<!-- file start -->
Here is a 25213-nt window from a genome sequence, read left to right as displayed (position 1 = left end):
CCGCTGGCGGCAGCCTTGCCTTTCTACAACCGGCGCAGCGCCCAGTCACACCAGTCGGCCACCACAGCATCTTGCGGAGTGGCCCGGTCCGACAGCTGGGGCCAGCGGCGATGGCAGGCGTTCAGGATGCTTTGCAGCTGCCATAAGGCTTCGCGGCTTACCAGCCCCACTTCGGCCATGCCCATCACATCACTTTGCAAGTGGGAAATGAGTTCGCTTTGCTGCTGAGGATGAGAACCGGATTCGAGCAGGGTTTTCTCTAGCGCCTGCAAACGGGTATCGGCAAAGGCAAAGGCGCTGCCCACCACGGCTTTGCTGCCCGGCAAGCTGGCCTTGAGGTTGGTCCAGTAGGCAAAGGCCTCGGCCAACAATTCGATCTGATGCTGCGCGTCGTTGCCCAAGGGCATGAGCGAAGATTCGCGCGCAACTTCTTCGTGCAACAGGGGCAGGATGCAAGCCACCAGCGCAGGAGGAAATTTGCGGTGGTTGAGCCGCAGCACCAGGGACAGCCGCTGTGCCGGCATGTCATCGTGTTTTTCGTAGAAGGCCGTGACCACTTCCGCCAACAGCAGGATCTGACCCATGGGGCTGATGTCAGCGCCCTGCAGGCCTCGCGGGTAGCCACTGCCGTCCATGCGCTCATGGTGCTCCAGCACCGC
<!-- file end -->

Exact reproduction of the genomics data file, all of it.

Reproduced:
Here is a 25213-nt window from a genome sequence, read left to right as displayed (position 1 = left end):
CCGCTGGCGGCAGCCTTGCCTTTCTACAACCGGCGCAGCGCCCAGTCACACCAGTCGGCCACCACAGCATCTTGCGGAGTGGCCCGGTCCGACAGCTGGGGCCAGCGGCGATGGCAGGCGTTCAGGATGCTTTGCAGCTGCCATAAGGCTTCGCGGCTTACCAGCCCCACTTCGGCCATGCCCATCACATCACTTTGCAAGTGGGAAATGAGTTCGCTTTGCTGCTGAGGATGAGAACCGGATTCGAGCAGGGTTTTCTCTAGCGCCTGCAAACGGGTATCGGCAAAGGCAAAGGCGCTGCCCACCACGGCTTTGCTGCCCGGCAAGCTGGCCTTGAGGTTGGTCCAGTAGGCAAAGGCCTCGGCCAACAATTCGATCTGATGCTGCGCGTCGTTGCCCAAGGGCATGAGCGAAGATTCGCGCGCAACTTCTTCGTGCAACAGGGGCAGGATGCAAGCCACCAGCGCAGGAGGAAATTTGCGGTGGTTGAGCCGCAGCACCAGGGACAGCCGCTGTGCCGGCATGTCATCGTGTTTTTCGTAGAAGGCCGTGACCACTTCCGCCAACAGCAGGATCTGACCCATGGGGCTGATGTCAGCGCCCTGCAGGCCTCGCGGGTAGCCACTGCCGTCCATGCGCTCATGGTGCTCCAGCACCGC